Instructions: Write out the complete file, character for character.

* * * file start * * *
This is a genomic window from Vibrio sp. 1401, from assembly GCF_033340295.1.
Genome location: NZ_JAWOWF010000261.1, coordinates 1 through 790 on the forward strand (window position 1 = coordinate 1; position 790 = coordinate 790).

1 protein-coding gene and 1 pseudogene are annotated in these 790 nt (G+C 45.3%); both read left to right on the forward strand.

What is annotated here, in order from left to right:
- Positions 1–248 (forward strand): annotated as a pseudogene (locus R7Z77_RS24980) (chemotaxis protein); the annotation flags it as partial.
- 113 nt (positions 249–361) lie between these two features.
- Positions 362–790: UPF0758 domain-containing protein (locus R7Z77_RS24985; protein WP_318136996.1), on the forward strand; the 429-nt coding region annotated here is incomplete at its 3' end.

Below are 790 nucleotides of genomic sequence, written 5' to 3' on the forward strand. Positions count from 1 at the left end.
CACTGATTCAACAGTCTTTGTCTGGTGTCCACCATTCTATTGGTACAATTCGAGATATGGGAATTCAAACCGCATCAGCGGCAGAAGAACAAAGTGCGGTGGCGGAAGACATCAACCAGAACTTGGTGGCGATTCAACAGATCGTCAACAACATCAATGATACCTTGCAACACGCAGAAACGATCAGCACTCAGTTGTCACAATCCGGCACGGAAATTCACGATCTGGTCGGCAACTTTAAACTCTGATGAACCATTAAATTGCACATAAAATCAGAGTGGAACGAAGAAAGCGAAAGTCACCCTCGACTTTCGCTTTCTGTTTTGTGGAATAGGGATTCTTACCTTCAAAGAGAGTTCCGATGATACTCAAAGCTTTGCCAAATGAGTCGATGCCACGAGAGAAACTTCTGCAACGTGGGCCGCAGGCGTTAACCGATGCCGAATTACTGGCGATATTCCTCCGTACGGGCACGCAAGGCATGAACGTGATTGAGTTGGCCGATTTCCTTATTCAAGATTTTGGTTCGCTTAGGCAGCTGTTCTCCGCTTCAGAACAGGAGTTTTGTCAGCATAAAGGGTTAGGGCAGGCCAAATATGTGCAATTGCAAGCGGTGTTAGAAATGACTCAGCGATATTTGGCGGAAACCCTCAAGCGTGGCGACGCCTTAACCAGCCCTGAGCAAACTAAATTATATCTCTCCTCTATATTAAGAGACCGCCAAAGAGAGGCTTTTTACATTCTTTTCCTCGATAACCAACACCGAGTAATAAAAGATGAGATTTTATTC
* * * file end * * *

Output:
This is a genomic window from Vibrio sp. 1401, from assembly GCF_033340295.1.
Genome location: NZ_JAWOWF010000261.1, coordinates 1 through 790 on the forward strand (window position 1 = coordinate 1; position 790 = coordinate 790).

1 protein-coding gene and 1 pseudogene are annotated in these 790 nt (G+C 45.3%); both read left to right on the forward strand.

What is annotated here, in order from left to right:
- Positions 1–248 (forward strand): annotated as a pseudogene (locus R7Z77_RS24980) (chemotaxis protein); the annotation flags it as partial.
- 113 nt (positions 249–361) lie between these two features.
- Positions 362–790: UPF0758 domain-containing protein (locus R7Z77_RS24985; protein WP_318136996.1), on the forward strand; the 429-nt coding region annotated here is incomplete at its 3' end.

Below are 790 nucleotides of genomic sequence, written 5' to 3' on the forward strand. Positions count from 1 at the left end.
CACTGATTCAACAGTCTTTGTCTGGTGTCCACCATTCTATTGGTACAATTCGAGATATGGGAATTCAAACCGCATCAGCGGCAGAAGAACAAAGTGCGGTGGCGGAAGACATCAACCAGAACTTGGTGGCGATTCAACAGATCGTCAACAACATCAATGATACCTTGCAACACGCAGAAACGATCAGCACTCAGTTGTCACAATCCGGCACGGAAATTCACGATCTGGTCGGCAACTTTAAACTCTGATGAACCATTAAATTGCACATAAAATCAGAGTGGAACGAAGAAAGCGAAAGTCACCCTCGACTTTCGCTTTCTGTTTTGTGGAATAGGGATTCTTACCTTCAAAGAGAGTTCCGATGATACTCAAAGCTTTGCCAAATGAGTCGATGCCACGAGAGAAACTTCTGCAACGTGGGCCGCAGGCGTTAACCGATGCCGAATTACTGGCGATATTCCTCCGTACGGGCACGCAAGGCATGAACGTGATTGAGTTGGCCGATTTCCTTATTCAAGATTTTGGTTCGCTTAGGCAGCTGTTCTCCGCTTCAGAACAGGAGTTTTGTCAGCATAAAGGGTTAGGGCAGGCCAAATATGTGCAATTGCAAGCGGTGTTAGAAATGACTCAGCGATATTTGGCGGAAACCCTCAAGCGTGGCGACGCCTTAACCAGCCCTGAGCAAACTAAATTATATCTCTCCTCTATATTAAGAGACCGCCAAAGAGAGGCTTTTTACATTCTTTTCCTCGATAACCAACACCGAGTAATAAAAGATGAGATTTTATTC